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Farmers, artisans offer variety of goods at weekly market
by Liz Marino
douglas@neighbornewspapers.com
June 26, 2013 02:49 PM | 1756 views | 0 0 comments | 79 79 recommendations | email to a friend | print
Mother and daughter Tina and Judy Thompson, shop at the Yves Garden booth at the Douglasville Farmers’ Market on O’Neal Plaza in downtown Douglasville. Yvette McLean, right, whose vegetable farm is located off Chapel Hill Road, grows 40 different herbs and 30 types of organic vegetables. The outdoor market is open each Wednesday until November from 3 to 7 p.m.
Mother and daughter Tina and Judy Thompson, shop at the Yves Garden booth at the Douglasville Farmers’ Market on O’Neal Plaza in downtown Douglasville. Yvette McLean, right, whose vegetable farm is located off Chapel Hill Road, grows 40 different herbs and 30 types of organic vegetables. The outdoor market is open each Wednesday until November from 3 to 7 p.m.
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Douglasville resident Chef Treyce Avery, owner of Edible Entertaining, was scheduled to host a weekly cooking demonstration each Wednesday afternoon at the Douglasville Farmers and Artisans Market. She will be demonstrating farm to table meals utilizing local organic farm products from on-site vendors. Recently she was demonstrating how to make shepherd’s pie, using hormone and steroid-free ground beef from Heritage Farm and fresh carrots from Abundant Harvest Farm.
Douglasville resident Chef Treyce Avery, owner of Edible Entertaining, was scheduled to host a weekly cooking demonstration each Wednesday afternoon at the Douglasville Farmers and Artisans Market. She will be demonstrating farm to table meals utilizing local organic farm products from on-site vendors. Recently she was demonstrating how to make shepherd’s pie, using hormone and steroid-free ground beef from Heritage Farm and fresh carrots from Abundant Harvest Farm.
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Bead jewelry artisan Debbie Wolfe of Douglasville displays her handcrafted items. Her specialty is ‘awareness ribbon’ jewelry items which support illnesses and causes such as breast cancer, multiple sclerosis, U.S. troops, animal abuse, autism, Alzheimer’s and others.
Bead jewelry artisan Debbie Wolfe of Douglasville displays her handcrafted items. Her specialty is ‘awareness ribbon’ jewelry items which support illnesses and causes such as breast cancer, multiple sclerosis, U.S. troops, animal abuse, autism, Alzheimer’s and others.
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Alex Szecsey,  co-owner for Abundant Harvest Gardens in Winston, shows Sherry Hughes of Irish Bred Pub a bunch of ramp, a vegetable that only grows in the mountains near a trout stream, while she browses the Douglasville Farmers and Artisans Market. Szecsey moved here from Atlanta 23 years ago and has farmed since 1972. All of his produce except ramp is organically grown.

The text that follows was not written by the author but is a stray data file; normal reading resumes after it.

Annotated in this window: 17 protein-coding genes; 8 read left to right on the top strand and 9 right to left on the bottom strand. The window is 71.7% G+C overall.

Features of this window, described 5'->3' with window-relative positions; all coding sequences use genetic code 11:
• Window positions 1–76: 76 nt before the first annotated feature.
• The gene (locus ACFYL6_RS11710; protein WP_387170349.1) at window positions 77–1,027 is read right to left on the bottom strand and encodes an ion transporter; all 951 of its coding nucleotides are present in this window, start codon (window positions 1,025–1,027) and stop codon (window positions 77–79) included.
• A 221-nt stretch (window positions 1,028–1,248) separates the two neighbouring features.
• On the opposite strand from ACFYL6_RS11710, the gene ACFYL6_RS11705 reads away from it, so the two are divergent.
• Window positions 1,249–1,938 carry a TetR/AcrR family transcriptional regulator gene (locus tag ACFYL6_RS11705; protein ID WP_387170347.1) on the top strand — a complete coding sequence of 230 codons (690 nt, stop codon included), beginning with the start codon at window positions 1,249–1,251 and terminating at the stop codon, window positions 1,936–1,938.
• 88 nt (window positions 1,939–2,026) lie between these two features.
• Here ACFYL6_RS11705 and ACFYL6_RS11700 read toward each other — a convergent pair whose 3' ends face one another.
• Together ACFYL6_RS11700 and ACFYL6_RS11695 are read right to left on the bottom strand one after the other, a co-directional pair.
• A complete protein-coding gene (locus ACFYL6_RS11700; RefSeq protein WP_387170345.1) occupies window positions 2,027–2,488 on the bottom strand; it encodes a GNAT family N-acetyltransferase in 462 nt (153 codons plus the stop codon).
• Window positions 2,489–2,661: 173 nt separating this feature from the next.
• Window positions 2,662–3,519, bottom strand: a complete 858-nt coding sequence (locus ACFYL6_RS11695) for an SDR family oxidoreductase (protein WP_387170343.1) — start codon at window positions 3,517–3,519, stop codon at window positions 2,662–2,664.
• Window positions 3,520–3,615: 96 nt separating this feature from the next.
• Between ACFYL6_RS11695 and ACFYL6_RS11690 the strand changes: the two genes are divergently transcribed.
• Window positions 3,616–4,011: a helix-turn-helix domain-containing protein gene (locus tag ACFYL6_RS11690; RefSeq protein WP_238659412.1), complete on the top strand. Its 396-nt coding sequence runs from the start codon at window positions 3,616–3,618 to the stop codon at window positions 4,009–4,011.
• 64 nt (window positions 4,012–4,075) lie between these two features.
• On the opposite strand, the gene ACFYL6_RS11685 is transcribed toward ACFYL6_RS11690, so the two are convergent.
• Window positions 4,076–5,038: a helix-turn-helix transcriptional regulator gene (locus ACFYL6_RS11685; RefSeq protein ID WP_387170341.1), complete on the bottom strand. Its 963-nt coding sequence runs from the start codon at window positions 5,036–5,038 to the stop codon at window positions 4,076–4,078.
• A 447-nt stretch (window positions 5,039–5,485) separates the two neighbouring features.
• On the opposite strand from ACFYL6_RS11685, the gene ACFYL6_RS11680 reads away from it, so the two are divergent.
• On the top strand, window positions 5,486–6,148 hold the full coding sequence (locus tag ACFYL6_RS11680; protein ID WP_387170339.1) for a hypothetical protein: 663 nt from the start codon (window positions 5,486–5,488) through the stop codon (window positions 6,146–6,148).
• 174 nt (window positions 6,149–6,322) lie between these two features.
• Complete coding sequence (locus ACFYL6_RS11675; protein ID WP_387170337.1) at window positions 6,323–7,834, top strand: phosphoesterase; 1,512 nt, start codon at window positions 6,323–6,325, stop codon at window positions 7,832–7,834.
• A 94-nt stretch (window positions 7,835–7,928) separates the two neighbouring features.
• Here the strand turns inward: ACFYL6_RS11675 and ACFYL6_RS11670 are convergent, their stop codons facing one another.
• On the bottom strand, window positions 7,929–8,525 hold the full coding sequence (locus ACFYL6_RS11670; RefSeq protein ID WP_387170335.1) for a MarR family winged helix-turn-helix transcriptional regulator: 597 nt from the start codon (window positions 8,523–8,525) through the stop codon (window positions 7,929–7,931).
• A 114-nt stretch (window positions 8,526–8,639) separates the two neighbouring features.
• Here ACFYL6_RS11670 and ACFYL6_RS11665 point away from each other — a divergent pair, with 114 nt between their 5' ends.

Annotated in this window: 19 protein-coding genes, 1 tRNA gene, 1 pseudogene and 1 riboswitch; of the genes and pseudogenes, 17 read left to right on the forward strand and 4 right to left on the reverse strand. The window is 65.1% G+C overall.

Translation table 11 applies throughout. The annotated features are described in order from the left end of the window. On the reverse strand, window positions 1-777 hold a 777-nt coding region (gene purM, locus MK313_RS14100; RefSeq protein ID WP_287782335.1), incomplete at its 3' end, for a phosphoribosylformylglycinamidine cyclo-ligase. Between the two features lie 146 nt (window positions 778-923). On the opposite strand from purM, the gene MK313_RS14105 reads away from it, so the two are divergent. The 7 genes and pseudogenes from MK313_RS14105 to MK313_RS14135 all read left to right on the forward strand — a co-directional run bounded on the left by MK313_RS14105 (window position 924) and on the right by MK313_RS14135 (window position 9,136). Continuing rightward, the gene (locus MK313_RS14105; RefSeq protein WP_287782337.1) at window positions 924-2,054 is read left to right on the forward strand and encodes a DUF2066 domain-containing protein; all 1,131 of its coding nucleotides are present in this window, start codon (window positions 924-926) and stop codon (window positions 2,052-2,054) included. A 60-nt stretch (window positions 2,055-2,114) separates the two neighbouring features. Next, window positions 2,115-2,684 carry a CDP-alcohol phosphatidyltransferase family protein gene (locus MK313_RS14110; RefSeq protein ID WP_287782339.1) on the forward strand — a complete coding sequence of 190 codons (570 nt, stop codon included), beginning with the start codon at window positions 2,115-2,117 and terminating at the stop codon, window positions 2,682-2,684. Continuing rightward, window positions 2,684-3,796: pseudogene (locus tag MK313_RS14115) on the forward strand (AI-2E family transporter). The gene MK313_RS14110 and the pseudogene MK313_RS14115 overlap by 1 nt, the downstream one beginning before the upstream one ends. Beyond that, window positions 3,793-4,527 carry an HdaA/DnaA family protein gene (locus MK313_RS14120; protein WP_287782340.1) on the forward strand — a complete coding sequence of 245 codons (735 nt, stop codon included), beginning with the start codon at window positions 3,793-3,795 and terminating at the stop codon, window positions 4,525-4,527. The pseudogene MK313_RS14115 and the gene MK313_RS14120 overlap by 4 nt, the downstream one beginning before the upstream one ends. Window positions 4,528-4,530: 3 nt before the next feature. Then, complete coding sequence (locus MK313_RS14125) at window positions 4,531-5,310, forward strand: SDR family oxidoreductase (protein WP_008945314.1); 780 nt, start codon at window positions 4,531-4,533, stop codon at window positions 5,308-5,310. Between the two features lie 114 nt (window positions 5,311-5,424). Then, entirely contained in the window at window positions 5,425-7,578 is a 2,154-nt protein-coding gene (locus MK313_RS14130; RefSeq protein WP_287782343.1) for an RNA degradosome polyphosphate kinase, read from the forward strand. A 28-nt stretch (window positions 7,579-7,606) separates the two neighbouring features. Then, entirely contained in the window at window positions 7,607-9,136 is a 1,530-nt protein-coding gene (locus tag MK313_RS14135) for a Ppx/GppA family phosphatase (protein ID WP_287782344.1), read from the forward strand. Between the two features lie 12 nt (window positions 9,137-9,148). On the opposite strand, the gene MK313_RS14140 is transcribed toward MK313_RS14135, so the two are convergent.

Alex Szecsey, co-owner for Abundant Harvest Gardens in Winston, shows Sherry Hughes of Irish Bred Pub a bunch of ramp, a vegetable that only grows in the mountains near a trout stream, while she browses the Douglasville Farmers and Artisans Market. Szecsey moved here from Atlanta 23 years ago and has farmed since 1972. All of his produce except ramp is organically grown.
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Yvette McLean, owner of Yves Garden, shows off her fresh greens. The organic gardener grows her crops featuring 40 herbs and 30 different vegetables at her farm off Chapel Hill Road.
Yvette McLean, owner of Yves Garden, shows off her fresh greens. The organic gardener grows her crops featuring 40 herbs and 30 different vegetables at her farm off Chapel Hill Road.
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Dawn Orndorff, with children Alex and Riley, shop for fresh organic products at the Douglasville Farmers and Artisans Market on O’Neal Plaza.
Dawn Orndorff, with children Alex and Riley, shop for fresh organic products at the Douglasville Farmers and Artisans Market on O’Neal Plaza.
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Some Douglasville residents recently took advantage of the weekly Douglasville Farmers and Artisans Market on O’Neal Plaza in downtown Douglasville. The market is dedicated to offer naturally-grown and chemical-free foods, as well as crafts and more from local farmers, artisans and bakers. It is open April through October. For more information, call (770) 854-6174 or email douglasvillefarmersmarket@gmail.com.

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